haemoptysis


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haemoptysis

he·mop·ty·sis

(hē-mop'ti-sis)
The spitting of blood derived from the lungs or bronchial tubes as a result of pulmonary or bronchial hemorrhage.
Synonym(s): haemoptysis.
[hemo- + G. ptysis, a spitting]

haemoptysis

Coughing up blood. This is most often an indication of BRONCHITIS or BRONCHIECTASIS or the result of a bout of heavy coughing but may also be caused by TUBERCULOSIS or, more probably nowadays, lung cancer.

he·mop·ty·sis

(hē-mop'ti-sis)
Spitting of blood derived from lungs or bronchial tubes as a result of pulmonary or bronchial hemorrhage.
Synonym(s): haemoptysis.
[hemo- + G. ptysis, a spitting]
References in periodicals archive ?
Peripheral pulmonary artery pseudoaneurysms and massive haemoptysis.
We recommend that centres in which thoracic surgery is performed maintain a range of specialised tubes, bougies and catheters to allow for management of severe haemoptysis, difficult airways and tube exchanges.
Urgent problems that need to be addressed first include pain, haemoptysis, severe dyspnoea or respiratory distress, superior vena cava syndrome, hypercalcaemia, paraplegia and brain metastases.
Foreign body aspiration of grass influorescences as a cause of haemoptysis.
He gave no history of diarrhoea, abdominal pain or haemoptysis before admission.
Two days prior to presentation he experienced increasing dyspnoea and haemoptysis of approximately 25 ml per day.
A 73-year-old woman with a longstanding history of type 2 diabetes, complicated by hypertension and hypercholesterolaemia, presented to the casualty department with a 3-week history of malaise, worsening cough with dyspnoea and episodic minor haemoptysis.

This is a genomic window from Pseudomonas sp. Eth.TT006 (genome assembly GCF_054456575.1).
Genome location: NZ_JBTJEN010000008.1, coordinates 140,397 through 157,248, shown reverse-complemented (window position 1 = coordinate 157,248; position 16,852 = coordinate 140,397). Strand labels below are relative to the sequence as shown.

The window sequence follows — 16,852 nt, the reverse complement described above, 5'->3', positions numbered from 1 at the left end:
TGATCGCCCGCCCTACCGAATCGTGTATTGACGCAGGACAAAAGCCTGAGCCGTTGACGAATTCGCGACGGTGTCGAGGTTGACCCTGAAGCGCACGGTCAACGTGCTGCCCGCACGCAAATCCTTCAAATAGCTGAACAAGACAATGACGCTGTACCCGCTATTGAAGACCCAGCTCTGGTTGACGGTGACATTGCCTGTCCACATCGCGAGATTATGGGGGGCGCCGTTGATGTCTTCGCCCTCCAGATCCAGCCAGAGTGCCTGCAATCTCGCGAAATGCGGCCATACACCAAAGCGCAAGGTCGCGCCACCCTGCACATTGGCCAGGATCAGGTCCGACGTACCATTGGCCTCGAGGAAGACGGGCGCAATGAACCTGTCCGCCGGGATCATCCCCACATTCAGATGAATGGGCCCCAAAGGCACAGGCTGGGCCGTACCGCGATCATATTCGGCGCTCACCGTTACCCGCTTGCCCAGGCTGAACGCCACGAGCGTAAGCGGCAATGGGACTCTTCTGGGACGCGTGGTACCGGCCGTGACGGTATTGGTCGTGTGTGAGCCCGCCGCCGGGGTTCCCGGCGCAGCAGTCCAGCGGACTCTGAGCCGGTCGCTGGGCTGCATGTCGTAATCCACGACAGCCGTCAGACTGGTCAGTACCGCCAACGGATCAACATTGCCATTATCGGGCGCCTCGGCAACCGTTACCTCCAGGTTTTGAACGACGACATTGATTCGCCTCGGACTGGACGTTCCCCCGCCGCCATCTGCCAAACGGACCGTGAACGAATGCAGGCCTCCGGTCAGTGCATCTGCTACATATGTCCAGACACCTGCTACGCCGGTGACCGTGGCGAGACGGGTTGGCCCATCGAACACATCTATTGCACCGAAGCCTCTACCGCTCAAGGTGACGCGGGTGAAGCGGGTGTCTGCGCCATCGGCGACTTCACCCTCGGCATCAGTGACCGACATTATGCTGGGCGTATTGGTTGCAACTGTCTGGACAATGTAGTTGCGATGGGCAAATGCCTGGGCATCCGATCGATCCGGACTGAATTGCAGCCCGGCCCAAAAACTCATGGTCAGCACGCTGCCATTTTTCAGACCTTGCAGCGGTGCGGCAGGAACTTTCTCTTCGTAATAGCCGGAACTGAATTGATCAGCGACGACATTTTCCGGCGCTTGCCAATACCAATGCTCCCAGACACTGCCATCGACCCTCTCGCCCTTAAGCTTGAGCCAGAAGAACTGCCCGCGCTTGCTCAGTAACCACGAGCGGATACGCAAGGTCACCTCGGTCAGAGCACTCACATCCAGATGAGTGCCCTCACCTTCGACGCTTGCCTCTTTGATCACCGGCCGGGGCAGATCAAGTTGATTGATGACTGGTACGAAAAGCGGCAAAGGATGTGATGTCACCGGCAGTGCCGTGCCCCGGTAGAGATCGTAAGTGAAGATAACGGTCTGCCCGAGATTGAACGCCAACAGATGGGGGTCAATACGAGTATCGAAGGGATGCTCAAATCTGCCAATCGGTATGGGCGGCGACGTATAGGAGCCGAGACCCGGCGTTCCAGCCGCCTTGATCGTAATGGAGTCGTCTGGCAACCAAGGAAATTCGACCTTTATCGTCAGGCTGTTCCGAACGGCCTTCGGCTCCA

He developed oral pharyngeal ulceration, acute lung injury, haematemesis, haemoptysis and renal failure.
Following this period, the patient may present with recurrent haemoptysis and symptoms consistent with bronchitis, pneumonia and bronchiectasis, such as chronic cough productive of sputum, and wheeze (3,4).
Clinical symptoms Median duration Present Initial Initial of symptoms at symptom symptom until seen at ENT Symptom interview complex alone clinic (months) Hoarseness 49 (98%) 35 (70%) 19 (38%) 5 Cough 27 (54%) 14 (28%) 4 (8%) 4 Dysphagia 29 (58%) 4 (8%) 2 Odynophagia 31 (62%) 12 (24%) 1 (2%) 3 Airway obstruction 32 (64%) 6 (12%) 1 (2%) 1 Haemoptysis 6 (12%) 1 (2%) 2 Neck mass 13 (26%) 8 (16%) 3 (6%) 4 Pain over larynx 3 (6%) 3 (6%) 0 (0%) 5 Otalgia 2 (4%) 0 (0%) 0 (0%) 5 Table II.
A 41-year-old man with two episodes of haemoptysis was referred to the Respiratory Medicine Unit at Sir Run Run Shaw Hospital, Hangzhou, China.
Clinical information that should raise suspicion of tracheobronchial injury includes tension pneumothorax; a large air-leak and failure of the lung or a segment of the lung to expand after placement of a thoracostomy tube, pneumomediastinum, subcutaneous emphysema; and haemoptysis (2).